But BP's aspirations aim considerably higher: While Repsol and ENI are counting only the heat-trapping emissions generated by their own operations – what's often referred to as "Scope 1" and "Scope 2" emissions, BP says it will include so-called "Scope 3" emissions: the greenhouse gases generated by the retail products that the company produces and sells downstream: namely gasoline and diesel fuels.
"That went considerably further than most of these pledges that we have heard from other companies," said Stefan Reichelstein, professor emeritus at the Stanford Graduate School of Business specializing in energy and economic policy. "Then again, it's three decades out, and no milestones were provided."
The oil sector's market performance – and BP's stock price in particular – have helped clear the way: Oil and gas companies, hammered by sustained low prices and a global slowdown in demand, made up the most dismal segment in global markets in the past decade; BP's stock price has dropped by about a third from 10 years ago. Meanwhile, clean energy resources like solar, wind, and even battery storage have seen prices plummet, allowing them to start competing on economics alone regardless of government subsidies.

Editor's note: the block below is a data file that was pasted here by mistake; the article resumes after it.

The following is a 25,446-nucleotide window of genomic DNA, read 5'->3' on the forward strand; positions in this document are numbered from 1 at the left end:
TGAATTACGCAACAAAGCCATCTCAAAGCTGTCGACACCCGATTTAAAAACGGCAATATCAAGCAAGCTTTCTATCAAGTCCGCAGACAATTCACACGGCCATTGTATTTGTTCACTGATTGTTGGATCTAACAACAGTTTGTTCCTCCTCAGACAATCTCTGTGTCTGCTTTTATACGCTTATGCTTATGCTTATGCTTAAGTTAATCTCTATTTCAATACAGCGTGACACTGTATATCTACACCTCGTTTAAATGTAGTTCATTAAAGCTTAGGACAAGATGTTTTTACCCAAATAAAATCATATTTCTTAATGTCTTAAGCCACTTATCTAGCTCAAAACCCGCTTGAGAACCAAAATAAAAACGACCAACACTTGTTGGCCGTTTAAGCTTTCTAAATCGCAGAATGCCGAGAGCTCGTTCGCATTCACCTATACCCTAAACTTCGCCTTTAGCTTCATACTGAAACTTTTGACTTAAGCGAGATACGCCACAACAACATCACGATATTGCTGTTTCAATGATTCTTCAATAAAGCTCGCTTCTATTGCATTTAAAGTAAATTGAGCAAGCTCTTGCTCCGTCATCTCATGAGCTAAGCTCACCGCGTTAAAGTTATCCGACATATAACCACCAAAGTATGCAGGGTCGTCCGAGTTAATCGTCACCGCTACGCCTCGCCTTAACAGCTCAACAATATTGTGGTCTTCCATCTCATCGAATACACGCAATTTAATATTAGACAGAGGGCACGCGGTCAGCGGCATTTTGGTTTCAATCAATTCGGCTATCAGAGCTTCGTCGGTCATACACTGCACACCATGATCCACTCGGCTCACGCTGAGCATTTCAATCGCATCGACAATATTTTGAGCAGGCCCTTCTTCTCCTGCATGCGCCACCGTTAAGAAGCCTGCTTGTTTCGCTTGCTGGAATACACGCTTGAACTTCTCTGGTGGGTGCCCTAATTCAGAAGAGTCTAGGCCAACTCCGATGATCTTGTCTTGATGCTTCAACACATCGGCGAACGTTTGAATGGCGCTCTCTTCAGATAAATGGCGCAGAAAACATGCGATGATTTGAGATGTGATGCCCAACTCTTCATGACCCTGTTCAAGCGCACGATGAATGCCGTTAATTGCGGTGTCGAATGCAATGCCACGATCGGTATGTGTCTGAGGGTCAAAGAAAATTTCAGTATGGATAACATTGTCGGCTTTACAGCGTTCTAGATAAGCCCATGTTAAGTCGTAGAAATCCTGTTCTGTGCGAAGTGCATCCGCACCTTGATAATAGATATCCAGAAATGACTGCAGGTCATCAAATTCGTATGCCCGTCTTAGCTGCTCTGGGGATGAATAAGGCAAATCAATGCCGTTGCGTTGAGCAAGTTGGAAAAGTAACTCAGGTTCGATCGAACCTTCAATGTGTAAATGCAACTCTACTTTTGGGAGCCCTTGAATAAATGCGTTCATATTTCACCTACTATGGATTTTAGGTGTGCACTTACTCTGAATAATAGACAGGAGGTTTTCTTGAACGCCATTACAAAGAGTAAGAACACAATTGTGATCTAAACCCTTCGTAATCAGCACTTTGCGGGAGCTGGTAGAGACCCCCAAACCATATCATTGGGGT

"The oil industry was the worst-performing sector in the stock market for the last 10 years – not just BP, the entire industry. So for most institutional investors, they're saying, 'Figure out how to pick it up,'" said Jigar Shah, president and co-founder of Generate Capital, a clean-energy financing firm. "If BP wants to refocus its assets on decarbonization, the technologies are ready for scale-up."